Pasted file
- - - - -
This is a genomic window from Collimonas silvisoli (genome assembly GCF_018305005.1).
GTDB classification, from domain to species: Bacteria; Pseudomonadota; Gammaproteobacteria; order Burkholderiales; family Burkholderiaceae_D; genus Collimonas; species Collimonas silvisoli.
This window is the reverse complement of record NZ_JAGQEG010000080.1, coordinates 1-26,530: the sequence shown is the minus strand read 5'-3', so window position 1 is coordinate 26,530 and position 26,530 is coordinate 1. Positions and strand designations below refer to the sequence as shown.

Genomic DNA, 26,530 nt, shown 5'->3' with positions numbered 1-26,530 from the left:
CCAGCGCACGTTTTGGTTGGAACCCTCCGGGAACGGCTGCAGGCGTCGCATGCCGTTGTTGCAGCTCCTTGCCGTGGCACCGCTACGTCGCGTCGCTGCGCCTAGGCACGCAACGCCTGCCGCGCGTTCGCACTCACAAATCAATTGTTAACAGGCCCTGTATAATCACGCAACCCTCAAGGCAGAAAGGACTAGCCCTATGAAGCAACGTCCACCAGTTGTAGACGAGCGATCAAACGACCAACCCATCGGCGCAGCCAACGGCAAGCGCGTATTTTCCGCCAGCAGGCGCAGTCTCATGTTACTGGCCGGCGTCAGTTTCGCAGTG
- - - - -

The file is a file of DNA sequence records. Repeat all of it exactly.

This is a genomic window from Collimonas silvisoli (genome assembly GCF_018305005.1).
GTDB classification, from domain to species: Bacteria; Pseudomonadota; Gammaproteobacteria; order Burkholderiales; family Burkholderiaceae_D; genus Collimonas; species Collimonas silvisoli.
This window is the reverse complement of record NZ_JAGQEG010000080.1, coordinates 1-26,530: the sequence shown is the minus strand read 5'-3', so window position 1 is coordinate 26,530 and position 26,530 is coordinate 1. Positions and strand designations below refer to the sequence as shown.

Genomic DNA, 26,530 nt, shown 5'->3' with positions numbered 1-26,530 from the left:
CCAGCGCACGTTTTGGTTGGAACCCTCCGGGAACGGCTGCAGGCGTCGCATGCCGTTGTTGCAGCTCCTTGCCGTGGCACCGCTACGTCGCGTCGCTGCGCCTAGGCACGCAACGCCTGCCGCGCGTTCGCACTCACAAATCAATTGTTAACAGGCCCTGTATAATCACGCAACCCTCAAGGCAGAAAGGACTAGCCCTATGAAGCAACGTCCACCAGTTGTAGACGAGCGATCAAACGACCAACCCATCGGCGCAGCCAACGGCAAGCGCGTATTTTCCGCCAGCAGGCGCAGTCTCATGTTACTGGCCGGCGTCAGTTTCGCAGTG